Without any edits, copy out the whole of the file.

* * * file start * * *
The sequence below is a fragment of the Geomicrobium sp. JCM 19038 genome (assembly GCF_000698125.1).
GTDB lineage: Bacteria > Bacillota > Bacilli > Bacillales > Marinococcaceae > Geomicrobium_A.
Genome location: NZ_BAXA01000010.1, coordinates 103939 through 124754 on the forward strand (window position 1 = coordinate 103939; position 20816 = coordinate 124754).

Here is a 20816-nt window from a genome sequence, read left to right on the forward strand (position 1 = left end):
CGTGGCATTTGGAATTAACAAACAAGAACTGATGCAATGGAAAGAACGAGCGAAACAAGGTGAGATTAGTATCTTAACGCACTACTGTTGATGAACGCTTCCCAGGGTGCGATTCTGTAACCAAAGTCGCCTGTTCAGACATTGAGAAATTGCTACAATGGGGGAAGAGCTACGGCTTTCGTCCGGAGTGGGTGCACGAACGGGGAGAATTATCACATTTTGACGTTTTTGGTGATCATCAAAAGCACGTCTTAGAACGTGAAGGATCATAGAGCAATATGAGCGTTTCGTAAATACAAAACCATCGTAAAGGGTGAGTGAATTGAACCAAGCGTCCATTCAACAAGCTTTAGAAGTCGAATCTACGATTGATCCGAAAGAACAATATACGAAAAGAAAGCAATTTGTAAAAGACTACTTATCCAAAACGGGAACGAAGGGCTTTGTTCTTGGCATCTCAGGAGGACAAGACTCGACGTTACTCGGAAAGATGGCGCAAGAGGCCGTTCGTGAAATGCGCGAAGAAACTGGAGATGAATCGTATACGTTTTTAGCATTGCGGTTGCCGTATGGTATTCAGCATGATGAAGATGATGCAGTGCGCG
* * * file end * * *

The sequence below is a fragment of the Geomicrobium sp. JCM 19038 genome (assembly GCF_000698125.1).
GTDB lineage: Bacteria > Bacillota > Bacilli > Bacillales > Marinococcaceae > Geomicrobium_A.
Genome location: NZ_BAXA01000010.1, coordinates 103939 through 124754 on the forward strand (window position 1 = coordinate 103939; position 20816 = coordinate 124754).

Here is a 20816-nt window from a genome sequence, read left to right on the forward strand (position 1 = left end):
CGTGGCATTTGGAATTAACAAACAAGAACTGATGCAATGGAAAGAACGAGCGAAACAAGGTGAGATTAGTATCTTAACGCACTACTGTTGATGAACGCTTCCCAGGGTGCGATTCTGTAACCAAAGTCGCCTGTTCAGACATTGAGAAATTGCTACAATGGGGGAAGAGCTACGGCTTTCGTCCGGAGTGGGTGCACGAACGGGGAGAATTATCACATTTTGACGTTTTTGGTGATCATCAAAAGCACGTCTTAGAACGTGAAGGATCATAGAGCAATATGAGCGTTTCGTAAATACAAAACCATCGTAAAGGGTGAGTGAATTGAACCAAGCGTCCATTCAACAAGCTTTAGAAGTCGAATCTACGATTGATCCGAAAGAACAATATACGAAAAGAAAGCAATTTGTAAAAGACTACTTATCCAAAACGGGAACGAAGGGCTTTGTTCTTGGCATCTCAGGAGGACAAGACTCGACGTTACTCGGAAAGATGGCGCAAGAGGCCGTTCGTGAAATGCGCGAAGAAACTGGAGATGAATCGTATACGTTTTTAGCATTGCGGTTGCCGTATGGTATTCAGCATGATGAAGATGATGCAGTGCGCG